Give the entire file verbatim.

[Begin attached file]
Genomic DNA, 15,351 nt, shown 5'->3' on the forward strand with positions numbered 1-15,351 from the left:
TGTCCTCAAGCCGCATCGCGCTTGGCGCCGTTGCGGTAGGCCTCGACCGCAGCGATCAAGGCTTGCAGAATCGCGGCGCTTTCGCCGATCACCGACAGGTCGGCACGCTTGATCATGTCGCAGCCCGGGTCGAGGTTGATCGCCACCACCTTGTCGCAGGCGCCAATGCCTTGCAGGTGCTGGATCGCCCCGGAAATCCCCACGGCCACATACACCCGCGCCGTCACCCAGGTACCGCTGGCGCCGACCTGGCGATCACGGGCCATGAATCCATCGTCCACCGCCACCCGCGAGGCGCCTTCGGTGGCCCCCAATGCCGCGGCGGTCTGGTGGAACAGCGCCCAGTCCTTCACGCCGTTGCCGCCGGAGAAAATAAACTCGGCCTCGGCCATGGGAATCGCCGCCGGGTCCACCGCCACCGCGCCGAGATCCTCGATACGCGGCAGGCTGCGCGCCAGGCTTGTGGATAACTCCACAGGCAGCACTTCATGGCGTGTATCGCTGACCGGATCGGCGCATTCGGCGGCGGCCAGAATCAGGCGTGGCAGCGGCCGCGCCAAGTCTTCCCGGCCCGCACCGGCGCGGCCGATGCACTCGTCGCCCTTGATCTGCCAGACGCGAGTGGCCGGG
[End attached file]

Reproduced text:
Genomic DNA, 15,351 nt, shown 5'->3' on the forward strand with positions numbered 1-15,351 from the left:
TGTCCTCAAGCCGCATCGCGCTTGGCGCCGTTGCGGTAGGCCTCGACCGCAGCGATCAAGGCTTGCAGAATCGCGGCGCTTTCGCCGATCACCGACAGGTCGGCACGCTTGATCATGTCGCAGCCCGGGTCGAGGTTGATCGCCACCACCTTGTCGCAGGCGCCAATGCCTTGCAGGTGCTGGATCGCCCCGGAAATCCCCACGGCCACATACACCCGCGCCGTCACCCAGGTACCGCTGGCGCCGACCTGGCGATCACGGGCCATGAATCCATCGTCCACCGCCACCCGCGAGGCGCCTTCGGTGGCCCCCAATGCCGCGGCGGTCTGGTGGAACAGCGCCCAGTCCTTCACGCCGTTGCCGCCGGAGAAAATAAACTCGGCCTCGGCCATGGGAATCGCCGCCGGGTCCACCGCCACCGCGCCGAGATCCTCGATACGCGGCAGGCTGCGCGCCAGGCTTGTGGATAACTCCACAGGCAGCACTTCATGGCGTGTATCGCTGACCGGATCGGCGCATTCGGCGGCGGCCAGAATCAGGCGTGGCAGCGGCCGCGCCAAGTCTTCCCGGCCCGCACCGGCGCGGCCGATGCACTCGTCGCCCTTGATCTGCCAGACGCGAGTGGCCGGG